My preference would be a product recall on the crawlspace. OK, won’t happen. So what I am arguing for is opening up to the idea of doing excavation in crawlspaces—to slope to drains or sumps, to create a stand-up space for tornado shelter or for full-height equipment, to remove debris and improve clearance, to improve inspectability, to make it cleanable for once, or to do as Konzo did—turn it into a real basement.

I don’t argue with those who call for closing vents. I’m on board there. I just don’t think that this closes the door on crawlspace issues. So your suggestion about the change is fine, and I go along with it. But I’m cautious about what our recommendation implies."

In an upcoming issue of Fine Homebuilding, rather than covering how to excavate a crawlspace into a basement, we will cover how to seal a crawlspace. (Sorry Bill, it was already on a schedule—call me if you'd like to write The Case Against Crawlspaces). The author of our upcoming article, Jeff Tooley, is the son of another of the nation's foremost building scientists, John Tooley of Advanced Energy in Raleigh, N.C.

In the meantime, read our article on sealing a crawlspace by Larry Janesky.



posted in: Blogs, green building, water and moisture control, foundations
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Comments (8)

user-518394 user-518394 writes: As a home inspector for the past 26 years along with being in the trades for many years prior, I have seen many crawl spaces and have observed first hand what can work and what can go very wrong.

Along with many of the other suggestions, I might add one other. If the builders were to take the dirt from the ditch dug to pour the footers and have it spread out inside the crawl space by a laborer and then covered with stone and a heavy duty vapor barrier running up the walls and sealed wherever there is a seam or a pier, it would be above the outside grade to begin with and would have a very hard time collecting water from outside. It can be done easily before the floor joists are installed. This often requires an extra layer of block or additional concrete for the foundation, neither of which many builders necessarily want to pay for. I can attest to the fact that it does work in every case. As mentioned by a previous poster, "There is no perfect solution." In light of that, I do believe it helps to stack the odds in your favor.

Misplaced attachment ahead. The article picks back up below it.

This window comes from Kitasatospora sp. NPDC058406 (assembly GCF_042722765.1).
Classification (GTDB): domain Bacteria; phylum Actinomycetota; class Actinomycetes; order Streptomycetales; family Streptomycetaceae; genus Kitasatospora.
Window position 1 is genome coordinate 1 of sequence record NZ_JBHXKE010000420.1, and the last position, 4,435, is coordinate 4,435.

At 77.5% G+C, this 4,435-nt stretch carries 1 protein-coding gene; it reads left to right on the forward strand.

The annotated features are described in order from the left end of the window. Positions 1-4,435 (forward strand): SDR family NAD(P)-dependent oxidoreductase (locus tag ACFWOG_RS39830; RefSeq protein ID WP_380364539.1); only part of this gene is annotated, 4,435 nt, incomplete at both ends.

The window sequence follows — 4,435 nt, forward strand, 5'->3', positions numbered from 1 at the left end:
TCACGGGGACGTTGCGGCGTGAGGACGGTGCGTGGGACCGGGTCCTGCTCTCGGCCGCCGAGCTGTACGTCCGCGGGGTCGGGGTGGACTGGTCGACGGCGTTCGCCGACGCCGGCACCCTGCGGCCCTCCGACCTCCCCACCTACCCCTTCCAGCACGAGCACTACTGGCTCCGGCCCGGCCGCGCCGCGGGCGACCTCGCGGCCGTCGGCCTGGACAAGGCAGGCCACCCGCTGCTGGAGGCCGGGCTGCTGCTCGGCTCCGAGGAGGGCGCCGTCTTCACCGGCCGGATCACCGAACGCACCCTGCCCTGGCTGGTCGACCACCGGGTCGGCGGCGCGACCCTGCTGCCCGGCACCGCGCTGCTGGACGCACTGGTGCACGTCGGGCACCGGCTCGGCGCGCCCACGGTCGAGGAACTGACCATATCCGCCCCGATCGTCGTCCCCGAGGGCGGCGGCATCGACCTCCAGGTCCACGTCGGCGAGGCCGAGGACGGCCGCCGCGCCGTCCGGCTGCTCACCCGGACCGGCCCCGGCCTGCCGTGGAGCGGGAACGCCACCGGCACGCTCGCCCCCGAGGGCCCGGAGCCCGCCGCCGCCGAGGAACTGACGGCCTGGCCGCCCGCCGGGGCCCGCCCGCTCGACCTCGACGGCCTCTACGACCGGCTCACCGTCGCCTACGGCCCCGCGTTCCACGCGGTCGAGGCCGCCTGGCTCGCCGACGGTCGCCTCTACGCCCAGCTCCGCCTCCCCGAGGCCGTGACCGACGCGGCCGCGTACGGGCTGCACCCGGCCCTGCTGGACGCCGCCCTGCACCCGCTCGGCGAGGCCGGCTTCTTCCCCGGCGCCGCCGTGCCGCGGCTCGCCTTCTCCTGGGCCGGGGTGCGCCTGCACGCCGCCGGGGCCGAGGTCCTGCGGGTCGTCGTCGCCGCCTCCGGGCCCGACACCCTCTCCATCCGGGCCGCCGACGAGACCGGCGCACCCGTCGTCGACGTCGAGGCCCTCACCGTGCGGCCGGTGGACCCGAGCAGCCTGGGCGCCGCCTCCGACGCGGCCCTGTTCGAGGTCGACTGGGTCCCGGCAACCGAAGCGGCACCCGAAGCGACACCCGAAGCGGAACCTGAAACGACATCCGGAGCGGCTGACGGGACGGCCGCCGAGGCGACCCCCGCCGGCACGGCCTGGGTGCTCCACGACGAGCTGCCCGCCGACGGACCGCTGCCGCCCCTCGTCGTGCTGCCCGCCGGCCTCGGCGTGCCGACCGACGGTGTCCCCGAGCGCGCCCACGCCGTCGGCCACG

So, without going into my usual soliloquy when I talk to builders or homeowners concerning crawl spaces, I just wanted to add that one thought. If the inside grade is higher than the outside grade, water can't puddle in the crawl space. Humidity collecting on cold objects in the crawl is another story but there are ways to deal with that as well. I am not an advocate of introducing either positive or negative air pressure in crawl spaces as was also mentioned earlier. That perhaps is a topic for another discussion.

Of course, there is still the fact that the ambient ground temperature stays around 57deg. F. which is almost always below the dew point during the humid Summer months here in Virginia. Closing the vents is a practical idea in humid climates. Moldy conditions in many crawl spaces are a major problem in my region. They are preventable with a little forethought and a basic understanding of what makes mold grow in the first place. Just remember, mold needs moisture to grow. Take moisture out of the equation and your problems start to fade away.
Posted: 8:18 am on April 25th

Perry525 Perry525 writes: Lets have some logic here.
Radon gas, is in the ground in some places. It leaks to the surface - there is no pressure behind it!
A simple sealed Radon proof plastic sheet covering the base of a home is all that is needed to keep the gas outside.

As mentioned above. Heat always moves to cold!

Insulating a crawl space wall is a total waste of both money and time, as there is very little heat in a crawl space - better to place the insulation closer to the heat source.
The heat passing through a floor comes from the warmish air above and the radiation and conduction from heaters. Best to have the insulation above the joists where it helps to keep the room warm. Insulation immediately below the floor is second best.